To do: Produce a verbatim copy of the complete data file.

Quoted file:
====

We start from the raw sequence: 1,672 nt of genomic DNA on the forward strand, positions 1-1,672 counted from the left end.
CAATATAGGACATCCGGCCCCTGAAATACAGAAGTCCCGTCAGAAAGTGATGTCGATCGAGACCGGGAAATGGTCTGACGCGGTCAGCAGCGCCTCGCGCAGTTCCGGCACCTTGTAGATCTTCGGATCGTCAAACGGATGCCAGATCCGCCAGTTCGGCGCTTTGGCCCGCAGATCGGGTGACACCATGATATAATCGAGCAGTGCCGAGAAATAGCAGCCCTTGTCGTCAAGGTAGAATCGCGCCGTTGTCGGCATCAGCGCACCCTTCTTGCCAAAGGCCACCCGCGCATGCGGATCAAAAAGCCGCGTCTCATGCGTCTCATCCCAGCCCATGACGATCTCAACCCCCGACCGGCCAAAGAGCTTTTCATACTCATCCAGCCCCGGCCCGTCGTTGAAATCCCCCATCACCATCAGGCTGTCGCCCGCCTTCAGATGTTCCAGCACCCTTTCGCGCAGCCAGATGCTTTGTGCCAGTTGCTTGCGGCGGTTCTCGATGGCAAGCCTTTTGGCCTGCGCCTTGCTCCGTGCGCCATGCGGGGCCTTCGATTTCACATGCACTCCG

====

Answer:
We start from the raw sequence: 1,672 nt of genomic DNA on the forward strand, positions 1-1,672 counted from the left end.
CAATATAGGACATCCGGCCCCTGAAATACAGAAGTCCCGTCAGAAAGTGATGTCGATCGAGACCGGGAAATGGTCTGACGCGGTCAGCAGCGCCTCGCGCAGTTCCGGCACCTTGTAGATCTTCGGATCGTCAAACGGATGCCAGATCCGCCAGTTCGGCGCTTTGGCCCGCAGATCGGGTGACACCATGATATAATCGAGCAGTGCCGAGAAATAGCAGCCCTTGTCGTCAAGGTAGAATCGCGCCGTTGTCGGCATCAGCGCACCCTTCTTGCCAAAGGCCACCCGCGCATGCGGATCAAAAAGCCGCGTCTCATGCGTCTCATCCCAGCCCATGACGATCTCAACCCCCGACCGGCCAAAGAGCTTTTCATACTCATCCAGCCCCGGCCCGTCGTTGAAATCCCCCATCACCATCAGGCTGTCGCCCGCCTTCAGATGTTCCAGCACCCTTTCGCGCAGCCAGATGCTTTGTGCCAGTTGCTTGCGGCGGTTCTCGATGGCAAGCCTTTTGGCCTGCGCCTTGCTCCGTGCGCCATGCGGGGCCTTCGATTTCACATGCACTCCG